IEEE Communications Magazine
The original IRE PGCS (Professional Group Communications Systems) Newsletter evolved into the IEEE ComTech Newsletter (offered free to members) which then became the IEEE Communications Society Newsletter. In 1975 the Newsletter was expanded into IEEE Communications Magazine with the addition of general technical interest features, the cost being partially subsidized by advertising. Two years later, the magazine was offered to the general public (non-members) by subscription. It became a monthly publication in 1983. In 1994, the "Global Communications Newsletter" was initiated as a regular feature of Communications Magazine.
In 1997, the magazine went online with IEEE Communications Interactive.
In 2008, the magazine editor introduced a new column titled 'History of Communications', edited by Mischa Schwartz.
IEEE Network--The Magazine of Global Information Exchange was first published by the Communications Society in 1987 and soon became self-sustaining. It is issued on a bimonthly basis, as is IEEE Personal Communications (now IEEE Wireless Communications), which first appeared in 1994. The Communications Society also technically co-sponsors, with other IEEE Societies, additional publications offered to members at special rates. These include IEEE Internet Computing, IEEE Multimedia Magazine, IEEE Transactions on Applied Superconductivity, IEEE/OSA Journal of Lightwave Technology, IEEE Transactions on Multimedia, IEEE Pervasive Computing, IEEE Sensors Journal, IEEE Transactions on Mobile Computing, and others.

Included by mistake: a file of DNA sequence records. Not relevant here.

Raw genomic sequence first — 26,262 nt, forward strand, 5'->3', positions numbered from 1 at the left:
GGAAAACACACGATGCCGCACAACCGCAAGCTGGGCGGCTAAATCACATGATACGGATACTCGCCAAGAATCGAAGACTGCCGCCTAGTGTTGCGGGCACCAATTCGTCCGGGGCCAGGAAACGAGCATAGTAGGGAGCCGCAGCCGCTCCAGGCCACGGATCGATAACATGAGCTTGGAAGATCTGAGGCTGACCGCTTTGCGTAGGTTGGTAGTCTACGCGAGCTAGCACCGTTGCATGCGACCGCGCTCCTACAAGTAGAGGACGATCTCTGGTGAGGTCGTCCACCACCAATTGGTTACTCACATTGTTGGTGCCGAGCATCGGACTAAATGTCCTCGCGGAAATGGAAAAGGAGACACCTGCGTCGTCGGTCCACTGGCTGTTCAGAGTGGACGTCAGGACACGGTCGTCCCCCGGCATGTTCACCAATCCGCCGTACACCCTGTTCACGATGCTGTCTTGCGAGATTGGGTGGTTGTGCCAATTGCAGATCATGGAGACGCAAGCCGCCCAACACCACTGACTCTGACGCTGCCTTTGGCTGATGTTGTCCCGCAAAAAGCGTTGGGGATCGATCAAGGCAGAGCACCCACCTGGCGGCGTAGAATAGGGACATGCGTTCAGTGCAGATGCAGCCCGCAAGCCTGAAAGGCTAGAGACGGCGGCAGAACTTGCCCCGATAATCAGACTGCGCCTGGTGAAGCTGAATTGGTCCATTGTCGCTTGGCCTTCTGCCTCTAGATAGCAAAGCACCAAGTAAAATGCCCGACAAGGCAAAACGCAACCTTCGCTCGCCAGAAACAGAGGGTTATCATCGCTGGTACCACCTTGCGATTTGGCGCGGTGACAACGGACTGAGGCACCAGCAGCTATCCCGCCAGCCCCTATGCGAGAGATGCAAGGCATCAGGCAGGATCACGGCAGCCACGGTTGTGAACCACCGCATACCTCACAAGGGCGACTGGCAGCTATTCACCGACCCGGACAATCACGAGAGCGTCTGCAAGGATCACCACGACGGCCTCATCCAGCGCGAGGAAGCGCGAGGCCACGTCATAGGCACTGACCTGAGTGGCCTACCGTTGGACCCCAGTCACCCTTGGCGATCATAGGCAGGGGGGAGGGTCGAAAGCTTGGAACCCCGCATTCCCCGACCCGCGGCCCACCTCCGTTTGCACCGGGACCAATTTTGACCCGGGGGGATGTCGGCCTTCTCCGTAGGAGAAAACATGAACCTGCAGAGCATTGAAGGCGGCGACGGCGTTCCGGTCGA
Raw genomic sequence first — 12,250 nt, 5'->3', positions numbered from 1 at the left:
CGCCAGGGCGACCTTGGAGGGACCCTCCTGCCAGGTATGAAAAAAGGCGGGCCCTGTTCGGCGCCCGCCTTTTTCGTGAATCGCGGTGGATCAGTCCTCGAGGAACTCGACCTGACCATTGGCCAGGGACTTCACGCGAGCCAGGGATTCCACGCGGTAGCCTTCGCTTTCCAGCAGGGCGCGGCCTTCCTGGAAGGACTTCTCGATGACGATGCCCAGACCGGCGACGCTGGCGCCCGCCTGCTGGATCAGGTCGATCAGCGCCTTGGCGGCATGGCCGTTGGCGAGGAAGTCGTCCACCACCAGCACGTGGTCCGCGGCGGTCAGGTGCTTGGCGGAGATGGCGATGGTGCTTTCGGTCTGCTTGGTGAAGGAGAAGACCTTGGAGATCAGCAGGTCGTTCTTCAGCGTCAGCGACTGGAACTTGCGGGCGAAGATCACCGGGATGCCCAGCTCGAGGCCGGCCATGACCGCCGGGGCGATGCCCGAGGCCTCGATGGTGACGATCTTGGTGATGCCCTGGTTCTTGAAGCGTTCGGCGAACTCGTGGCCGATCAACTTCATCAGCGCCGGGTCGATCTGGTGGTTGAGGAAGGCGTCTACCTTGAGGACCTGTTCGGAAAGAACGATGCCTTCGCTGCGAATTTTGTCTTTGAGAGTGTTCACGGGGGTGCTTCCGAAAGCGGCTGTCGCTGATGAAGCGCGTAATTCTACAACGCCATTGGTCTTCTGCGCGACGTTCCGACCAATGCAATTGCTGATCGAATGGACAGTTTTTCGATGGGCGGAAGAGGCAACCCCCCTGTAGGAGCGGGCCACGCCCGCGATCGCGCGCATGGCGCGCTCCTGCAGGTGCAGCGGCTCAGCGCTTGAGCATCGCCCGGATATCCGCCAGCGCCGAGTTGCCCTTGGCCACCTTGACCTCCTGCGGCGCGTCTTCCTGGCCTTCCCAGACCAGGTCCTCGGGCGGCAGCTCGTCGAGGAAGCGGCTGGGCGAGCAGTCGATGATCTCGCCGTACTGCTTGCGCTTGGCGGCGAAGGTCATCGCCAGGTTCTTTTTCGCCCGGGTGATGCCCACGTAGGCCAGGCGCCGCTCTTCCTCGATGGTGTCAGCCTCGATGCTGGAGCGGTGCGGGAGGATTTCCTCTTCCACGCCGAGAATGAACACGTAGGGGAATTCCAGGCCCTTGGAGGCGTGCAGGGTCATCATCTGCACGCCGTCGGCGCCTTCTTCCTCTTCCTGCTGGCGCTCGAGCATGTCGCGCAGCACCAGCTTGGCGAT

All ComSoc publications (magazines and journals) have been available online since 1998. An Electronic Periodicals Package (EPP) of ComSoc publications now provides an all-electronic access alternative to print subscriptions at a moderate rate. ComSoc e-News, an electronic newsletter, was initiated in 1998 and is distributed to all ComSoc members who have listed e-mail addresses.